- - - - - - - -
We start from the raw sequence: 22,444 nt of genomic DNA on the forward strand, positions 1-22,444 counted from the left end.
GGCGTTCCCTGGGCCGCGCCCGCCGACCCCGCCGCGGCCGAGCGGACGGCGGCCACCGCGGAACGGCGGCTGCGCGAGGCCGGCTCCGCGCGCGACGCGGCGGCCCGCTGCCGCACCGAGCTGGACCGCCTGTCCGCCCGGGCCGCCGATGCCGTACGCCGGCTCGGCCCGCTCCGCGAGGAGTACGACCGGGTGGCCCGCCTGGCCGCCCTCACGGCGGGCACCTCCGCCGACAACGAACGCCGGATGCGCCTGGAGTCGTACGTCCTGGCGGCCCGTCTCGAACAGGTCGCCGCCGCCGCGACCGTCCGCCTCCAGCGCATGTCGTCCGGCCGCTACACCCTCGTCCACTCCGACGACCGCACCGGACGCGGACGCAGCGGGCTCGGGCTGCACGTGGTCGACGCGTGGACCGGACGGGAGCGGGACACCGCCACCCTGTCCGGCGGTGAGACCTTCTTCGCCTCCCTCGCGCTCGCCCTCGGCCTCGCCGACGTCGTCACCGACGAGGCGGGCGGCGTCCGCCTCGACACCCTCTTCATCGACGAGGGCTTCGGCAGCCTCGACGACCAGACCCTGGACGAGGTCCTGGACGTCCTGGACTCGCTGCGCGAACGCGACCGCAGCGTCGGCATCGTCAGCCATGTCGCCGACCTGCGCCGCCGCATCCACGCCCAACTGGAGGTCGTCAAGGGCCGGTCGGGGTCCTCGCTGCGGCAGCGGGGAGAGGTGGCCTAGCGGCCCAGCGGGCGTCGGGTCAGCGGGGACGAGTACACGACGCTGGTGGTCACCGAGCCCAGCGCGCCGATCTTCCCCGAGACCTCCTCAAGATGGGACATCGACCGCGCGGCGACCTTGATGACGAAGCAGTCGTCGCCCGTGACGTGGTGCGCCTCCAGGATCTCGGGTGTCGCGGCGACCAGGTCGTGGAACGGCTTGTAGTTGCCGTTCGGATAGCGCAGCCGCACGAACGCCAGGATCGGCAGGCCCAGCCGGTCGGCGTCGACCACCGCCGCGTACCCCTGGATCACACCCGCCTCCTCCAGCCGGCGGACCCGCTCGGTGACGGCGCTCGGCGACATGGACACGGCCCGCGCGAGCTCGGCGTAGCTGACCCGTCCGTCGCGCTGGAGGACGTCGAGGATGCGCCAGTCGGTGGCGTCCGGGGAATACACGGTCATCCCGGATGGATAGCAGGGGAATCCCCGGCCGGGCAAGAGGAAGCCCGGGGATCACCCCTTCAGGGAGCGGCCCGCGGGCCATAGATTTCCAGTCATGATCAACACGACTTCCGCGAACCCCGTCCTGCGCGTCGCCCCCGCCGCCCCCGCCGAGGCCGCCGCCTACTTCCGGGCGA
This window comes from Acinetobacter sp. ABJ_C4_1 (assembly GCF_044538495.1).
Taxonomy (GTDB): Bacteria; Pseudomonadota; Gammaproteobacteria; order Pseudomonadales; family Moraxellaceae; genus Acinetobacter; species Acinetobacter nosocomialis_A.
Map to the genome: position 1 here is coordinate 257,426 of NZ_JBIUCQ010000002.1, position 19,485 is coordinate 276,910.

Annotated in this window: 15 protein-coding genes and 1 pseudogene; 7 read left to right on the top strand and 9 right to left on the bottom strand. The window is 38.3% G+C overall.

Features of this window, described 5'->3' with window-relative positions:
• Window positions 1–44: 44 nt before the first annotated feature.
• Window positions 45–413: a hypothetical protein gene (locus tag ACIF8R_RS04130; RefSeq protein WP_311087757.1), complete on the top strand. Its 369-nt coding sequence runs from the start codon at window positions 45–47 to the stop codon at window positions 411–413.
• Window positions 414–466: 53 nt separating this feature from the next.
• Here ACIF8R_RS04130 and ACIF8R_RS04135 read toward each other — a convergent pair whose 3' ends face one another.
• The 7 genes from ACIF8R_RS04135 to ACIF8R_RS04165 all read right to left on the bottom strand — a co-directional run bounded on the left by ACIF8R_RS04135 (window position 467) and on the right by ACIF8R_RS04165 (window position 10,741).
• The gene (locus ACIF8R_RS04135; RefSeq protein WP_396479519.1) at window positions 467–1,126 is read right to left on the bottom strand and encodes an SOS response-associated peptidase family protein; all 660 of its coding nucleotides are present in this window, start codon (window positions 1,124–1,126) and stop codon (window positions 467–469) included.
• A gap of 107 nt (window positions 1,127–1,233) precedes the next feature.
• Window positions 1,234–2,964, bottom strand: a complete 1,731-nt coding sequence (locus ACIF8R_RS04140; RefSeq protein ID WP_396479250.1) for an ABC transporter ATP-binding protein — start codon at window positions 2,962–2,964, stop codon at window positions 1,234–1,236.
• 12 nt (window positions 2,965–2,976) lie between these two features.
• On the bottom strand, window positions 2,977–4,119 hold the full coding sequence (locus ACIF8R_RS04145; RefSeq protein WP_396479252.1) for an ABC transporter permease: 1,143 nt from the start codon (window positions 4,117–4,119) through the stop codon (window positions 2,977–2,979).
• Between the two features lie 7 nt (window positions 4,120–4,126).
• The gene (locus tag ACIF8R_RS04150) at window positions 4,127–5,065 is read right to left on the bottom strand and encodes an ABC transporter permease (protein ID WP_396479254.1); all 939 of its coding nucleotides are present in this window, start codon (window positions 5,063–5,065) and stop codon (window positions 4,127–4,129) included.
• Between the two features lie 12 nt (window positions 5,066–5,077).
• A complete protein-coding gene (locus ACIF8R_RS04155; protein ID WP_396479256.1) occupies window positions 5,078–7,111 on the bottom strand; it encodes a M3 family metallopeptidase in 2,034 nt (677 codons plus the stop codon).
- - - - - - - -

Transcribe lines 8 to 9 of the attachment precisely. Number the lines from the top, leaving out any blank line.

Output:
• Window positions 1–44: 44 nt before the first annotated feature.
• Window positions 45–413: a hypothetical protein gene (locus tag ACIF8R_RS04130; RefSeq protein WP_311087757.1), complete on the top strand. Its 369-nt coding sequence runs from the start codon at window positions 45–47 to the stop codon at window positions 411–413.